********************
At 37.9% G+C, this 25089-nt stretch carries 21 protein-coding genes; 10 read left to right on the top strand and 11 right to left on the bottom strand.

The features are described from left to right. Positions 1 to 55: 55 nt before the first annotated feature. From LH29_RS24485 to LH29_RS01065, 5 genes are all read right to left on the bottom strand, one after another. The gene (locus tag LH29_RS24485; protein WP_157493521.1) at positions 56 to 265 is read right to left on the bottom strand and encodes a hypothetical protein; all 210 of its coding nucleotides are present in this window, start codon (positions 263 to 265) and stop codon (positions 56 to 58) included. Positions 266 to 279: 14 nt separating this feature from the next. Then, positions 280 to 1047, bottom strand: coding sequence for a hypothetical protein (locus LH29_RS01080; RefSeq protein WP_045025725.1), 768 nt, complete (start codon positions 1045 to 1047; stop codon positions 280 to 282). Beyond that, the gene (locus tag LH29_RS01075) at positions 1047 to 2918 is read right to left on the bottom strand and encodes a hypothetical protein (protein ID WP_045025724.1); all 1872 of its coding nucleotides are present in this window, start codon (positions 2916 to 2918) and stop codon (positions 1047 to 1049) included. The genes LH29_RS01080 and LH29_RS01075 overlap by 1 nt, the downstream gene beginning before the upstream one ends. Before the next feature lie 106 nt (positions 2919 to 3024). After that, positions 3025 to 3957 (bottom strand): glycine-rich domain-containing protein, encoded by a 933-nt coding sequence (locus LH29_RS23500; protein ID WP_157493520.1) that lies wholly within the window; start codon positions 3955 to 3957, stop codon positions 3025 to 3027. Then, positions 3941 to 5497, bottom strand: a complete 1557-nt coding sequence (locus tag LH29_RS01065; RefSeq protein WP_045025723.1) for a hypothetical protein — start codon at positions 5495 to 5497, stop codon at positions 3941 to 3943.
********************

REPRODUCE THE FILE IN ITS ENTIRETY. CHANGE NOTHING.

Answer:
At 37.9% G+C, this 25089-nt stretch carries 21 protein-coding genes; 10 read left to right on the top strand and 11 right to left on the bottom strand.

The features are described from left to right. Positions 1 to 55: 55 nt before the first annotated feature. From LH29_RS24485 to LH29_RS01065, 5 genes are all read right to left on the bottom strand, one after another. The gene (locus tag LH29_RS24485; protein WP_157493521.1) at positions 56 to 265 is read right to left on the bottom strand and encodes a hypothetical protein; all 210 of its coding nucleotides are present in this window, start codon (positions 263 to 265) and stop codon (positions 56 to 58) included. Positions 266 to 279: 14 nt separating this feature from the next. Then, positions 280 to 1047, bottom strand: coding sequence for a hypothetical protein (locus LH29_RS01080; RefSeq protein WP_045025725.1), 768 nt, complete (start codon positions 1045 to 1047; stop codon positions 280 to 282). Beyond that, the gene (locus tag LH29_RS01075) at positions 1047 to 2918 is read right to left on the bottom strand and encodes a hypothetical protein (protein ID WP_045025724.1); all 1872 of its coding nucleotides are present in this window, start codon (positions 2916 to 2918) and stop codon (positions 1047 to 1049) included. The genes LH29_RS01080 and LH29_RS01075 overlap by 1 nt, the downstream gene beginning before the upstream one ends. Before the next feature lie 106 nt (positions 2919 to 3024). After that, positions 3025 to 3957 (bottom strand): glycine-rich domain-containing protein, encoded by a 933-nt coding sequence (locus LH29_RS23500; protein ID WP_157493520.1) that lies wholly within the window; start codon positions 3955 to 3957, stop codon positions 3025 to 3027. Then, positions 3941 to 5497, bottom strand: a complete 1557-nt coding sequence (locus tag LH29_RS01065; RefSeq protein WP_045025723.1) for a hypothetical protein — start codon at positions 5495 to 5497, stop codon at positions 3941 to 3943.